Taglines Make Characters Memorable

by Dax MacGregor
Taglines or catch phrases make it easy for readers to remember a character. When they are done right, even years later, we recall the character with clarity.

Taglines or catch phrases make it easy for readers to remember a character.  That’s because repetition creates lasting memories.

Allow me to convince you of the effectiveness of this writing technique by playing a game.  I’ll list a catch phrase, you guess the character. (I know some are from television — and some from movies that were never books; but the same principle applies.)

I'll be back.

The Terminator in The Terminator

Shaken, not stirred.

James Bond


Vizzini in The Princess Bride

Scotty, beam me up.

Captain James T. Kirk in Star Trek series.

I'm sorry, Dave, I'm afraid I can't do that.

HAL in 2001: A Space Odyssey.

Show me the money.

Rod Tidwell in Jerry Maguire. I’ll bet you named the movie (and probably the actor, Cuba Gooding, Jr.) but not the character on this one.

My precious.

Gollum (aka Sméagol) in The Lord of the Rings series.

You killed my father. Prepare to die!

Inigo Montoya in The Princess Bride. “Foul!” I hear you cry. “That’s two from the same movie.” Yes, you are correct. But it’s my all-time favorite movie. And, yes, I have the abridged book by William Goldman, and it is good, but it is not my favorite book.

So how do you invent taglines for your story’s characters. And, once you do, how do you insert them into dialogue without sounding contrived?

Well, that’s the art.

If you have ideas or techniques to share, please tell us in the comment section below.

Oh, and just for the fun of it, I’m sure I missed some of your favorite characters’ taglines. If so, list them below.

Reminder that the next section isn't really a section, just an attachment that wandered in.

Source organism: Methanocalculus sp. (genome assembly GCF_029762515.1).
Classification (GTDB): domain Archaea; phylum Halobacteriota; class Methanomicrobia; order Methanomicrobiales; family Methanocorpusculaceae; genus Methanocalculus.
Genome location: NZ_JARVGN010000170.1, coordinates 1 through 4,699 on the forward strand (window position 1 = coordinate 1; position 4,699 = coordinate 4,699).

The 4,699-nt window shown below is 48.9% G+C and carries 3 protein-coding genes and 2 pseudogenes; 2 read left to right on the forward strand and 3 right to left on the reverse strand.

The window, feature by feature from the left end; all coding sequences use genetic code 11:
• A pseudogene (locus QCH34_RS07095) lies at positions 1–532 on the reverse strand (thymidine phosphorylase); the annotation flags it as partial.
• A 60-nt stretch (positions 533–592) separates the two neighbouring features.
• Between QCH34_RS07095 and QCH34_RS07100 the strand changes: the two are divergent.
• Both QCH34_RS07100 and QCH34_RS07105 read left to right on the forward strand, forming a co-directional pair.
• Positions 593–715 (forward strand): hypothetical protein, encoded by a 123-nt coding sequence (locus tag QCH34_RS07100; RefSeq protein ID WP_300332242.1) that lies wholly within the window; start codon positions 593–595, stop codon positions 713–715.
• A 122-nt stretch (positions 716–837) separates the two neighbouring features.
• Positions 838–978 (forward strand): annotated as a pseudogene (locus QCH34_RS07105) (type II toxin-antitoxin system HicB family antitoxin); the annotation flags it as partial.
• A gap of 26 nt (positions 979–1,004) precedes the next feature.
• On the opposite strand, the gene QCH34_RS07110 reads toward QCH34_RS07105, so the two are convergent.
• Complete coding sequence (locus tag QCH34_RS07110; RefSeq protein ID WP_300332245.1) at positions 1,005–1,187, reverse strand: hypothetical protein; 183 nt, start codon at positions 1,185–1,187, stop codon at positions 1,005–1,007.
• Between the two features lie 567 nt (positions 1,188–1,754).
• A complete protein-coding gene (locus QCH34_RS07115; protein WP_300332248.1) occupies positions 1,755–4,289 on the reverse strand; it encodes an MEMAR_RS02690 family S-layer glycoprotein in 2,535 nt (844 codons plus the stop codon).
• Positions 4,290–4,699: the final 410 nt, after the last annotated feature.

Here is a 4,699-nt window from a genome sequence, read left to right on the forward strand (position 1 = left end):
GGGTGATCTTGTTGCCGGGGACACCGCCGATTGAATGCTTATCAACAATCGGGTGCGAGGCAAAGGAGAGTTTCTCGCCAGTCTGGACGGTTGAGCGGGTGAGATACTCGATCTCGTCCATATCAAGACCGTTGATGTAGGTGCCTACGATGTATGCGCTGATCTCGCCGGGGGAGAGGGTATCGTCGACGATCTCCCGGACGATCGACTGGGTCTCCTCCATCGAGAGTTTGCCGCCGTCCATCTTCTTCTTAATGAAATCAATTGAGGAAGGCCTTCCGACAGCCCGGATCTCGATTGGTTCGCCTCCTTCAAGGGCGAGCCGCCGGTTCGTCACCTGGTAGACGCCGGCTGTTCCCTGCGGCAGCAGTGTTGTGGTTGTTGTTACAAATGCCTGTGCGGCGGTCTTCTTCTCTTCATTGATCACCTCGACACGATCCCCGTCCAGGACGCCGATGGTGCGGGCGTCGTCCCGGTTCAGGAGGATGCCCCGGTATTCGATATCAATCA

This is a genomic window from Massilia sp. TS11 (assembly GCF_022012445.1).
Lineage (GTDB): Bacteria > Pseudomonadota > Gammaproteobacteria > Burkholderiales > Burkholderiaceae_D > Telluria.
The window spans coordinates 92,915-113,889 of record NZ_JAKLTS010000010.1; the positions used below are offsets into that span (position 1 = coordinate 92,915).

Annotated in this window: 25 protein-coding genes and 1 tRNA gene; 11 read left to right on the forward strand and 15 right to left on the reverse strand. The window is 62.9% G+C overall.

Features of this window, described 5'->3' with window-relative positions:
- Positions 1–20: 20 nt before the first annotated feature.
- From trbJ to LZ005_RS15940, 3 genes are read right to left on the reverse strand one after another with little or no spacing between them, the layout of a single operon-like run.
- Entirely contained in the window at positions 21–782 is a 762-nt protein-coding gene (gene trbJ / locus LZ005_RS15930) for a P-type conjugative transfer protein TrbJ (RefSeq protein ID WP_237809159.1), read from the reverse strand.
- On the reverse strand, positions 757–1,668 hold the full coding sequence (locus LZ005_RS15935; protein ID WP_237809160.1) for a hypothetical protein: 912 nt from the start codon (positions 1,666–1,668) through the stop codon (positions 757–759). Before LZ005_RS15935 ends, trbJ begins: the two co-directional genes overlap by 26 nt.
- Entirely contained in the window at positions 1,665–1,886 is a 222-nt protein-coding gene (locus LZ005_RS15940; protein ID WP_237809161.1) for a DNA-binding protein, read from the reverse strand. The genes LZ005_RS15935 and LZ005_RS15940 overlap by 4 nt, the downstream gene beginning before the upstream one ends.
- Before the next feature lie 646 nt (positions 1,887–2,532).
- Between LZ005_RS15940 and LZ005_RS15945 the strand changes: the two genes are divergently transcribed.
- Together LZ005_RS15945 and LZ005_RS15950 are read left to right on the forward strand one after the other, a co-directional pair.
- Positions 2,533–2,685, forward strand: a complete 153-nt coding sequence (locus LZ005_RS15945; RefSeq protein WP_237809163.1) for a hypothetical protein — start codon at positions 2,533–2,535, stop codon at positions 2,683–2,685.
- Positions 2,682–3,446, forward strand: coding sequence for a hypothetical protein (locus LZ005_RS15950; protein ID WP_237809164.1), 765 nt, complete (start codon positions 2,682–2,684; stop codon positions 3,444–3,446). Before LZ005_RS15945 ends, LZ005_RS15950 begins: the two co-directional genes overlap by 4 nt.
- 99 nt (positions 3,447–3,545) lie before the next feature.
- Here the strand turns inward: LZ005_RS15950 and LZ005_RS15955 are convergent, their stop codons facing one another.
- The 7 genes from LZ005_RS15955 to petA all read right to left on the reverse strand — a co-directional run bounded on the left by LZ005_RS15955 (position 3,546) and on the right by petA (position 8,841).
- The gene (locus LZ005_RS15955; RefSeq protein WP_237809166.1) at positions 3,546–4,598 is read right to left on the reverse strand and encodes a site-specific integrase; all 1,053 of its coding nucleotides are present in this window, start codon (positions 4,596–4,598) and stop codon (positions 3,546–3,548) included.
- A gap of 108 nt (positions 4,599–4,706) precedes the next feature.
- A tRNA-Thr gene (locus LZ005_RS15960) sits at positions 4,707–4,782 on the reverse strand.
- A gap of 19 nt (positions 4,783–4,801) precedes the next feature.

1. Steve

    Not many reading this would recognize it, but you should: “Do what’s right for kids.”

    • Dax Macgregor

      Love it! Perhaps a few years from now everyone will recognize him.

  2. Louise Broadbent

    It’s true that taglines make characters easier to remember but surely it’s both a gimmick and lazy to use. Characters should be memorable for being awesome characters, not for having a catchphrase.

    • Dax Macgregor

      Louise, thank you for stopping by and commenting.

      I agree. A writer has to develop the character primarily through their actions and dialogue.

      When used alone, taglines becomes a device. But, I believe, it can be used to compliment other techniques of character development to further the reader’s image of the character.

      Some examples:

      • Edgar Allan Poe’s raven speaketh but one word, “Nevermore.”
      • Lewis Carroll’s Alice says “Oh, dear.” a number of times.
      • Robert Lewis Stevenson’s Blackbeard intimidates everyone when he sings “Yo-ho-ho, and a bottle of rum,” repeated.
  3. kristal lee

    You picked great taglines to demonstrate your point. I haven’t used verbal taglines. Generally I give a character a distinct body language cue. After reading your post I’m swayed to incorporate taglines into my current WIP.

    • Dax MacGregor

      Hi, Kristal!

      Thanks for the compliment — and for taking time to comment.

      Please stop back and let me know how well this works for you.

      btw, I like your name! The main character of my novel-in-progress is named similarly: Krystal. (Of course, that’s just one of the names she uses.)

  4. Patrick Thunstrom

    While catch phrases are definitely a good device for association, I wonder if perhaps the more lasting catchphrases are lasting because of the rest of the character?

    “My Precious” for example would not have been a lasting catchphrase if that was literally the only thing Smeagol was known for. But his single-minded determination, along with his peculiar speech patterns really make the repeated line have quite a bit more weight than the words themselves have.

    This is true of all the lines you mentioned, which perhaps hint at what the ‘art’ of the catch-phrase is. It’s like the book’s log line, a quick reference to the entirety of the character.

    • Dax MacGregor


      As you and Louise point out, using a catchphrase by itself would appear gimmicky and amateurish to any reader.

      This is simply another tool to add to our repertoire for painting characters using words.

      By the way, I enjoyed the post on your blog for today, especially the strange quark song. (Yes I’m a geek who is into physics, too.)


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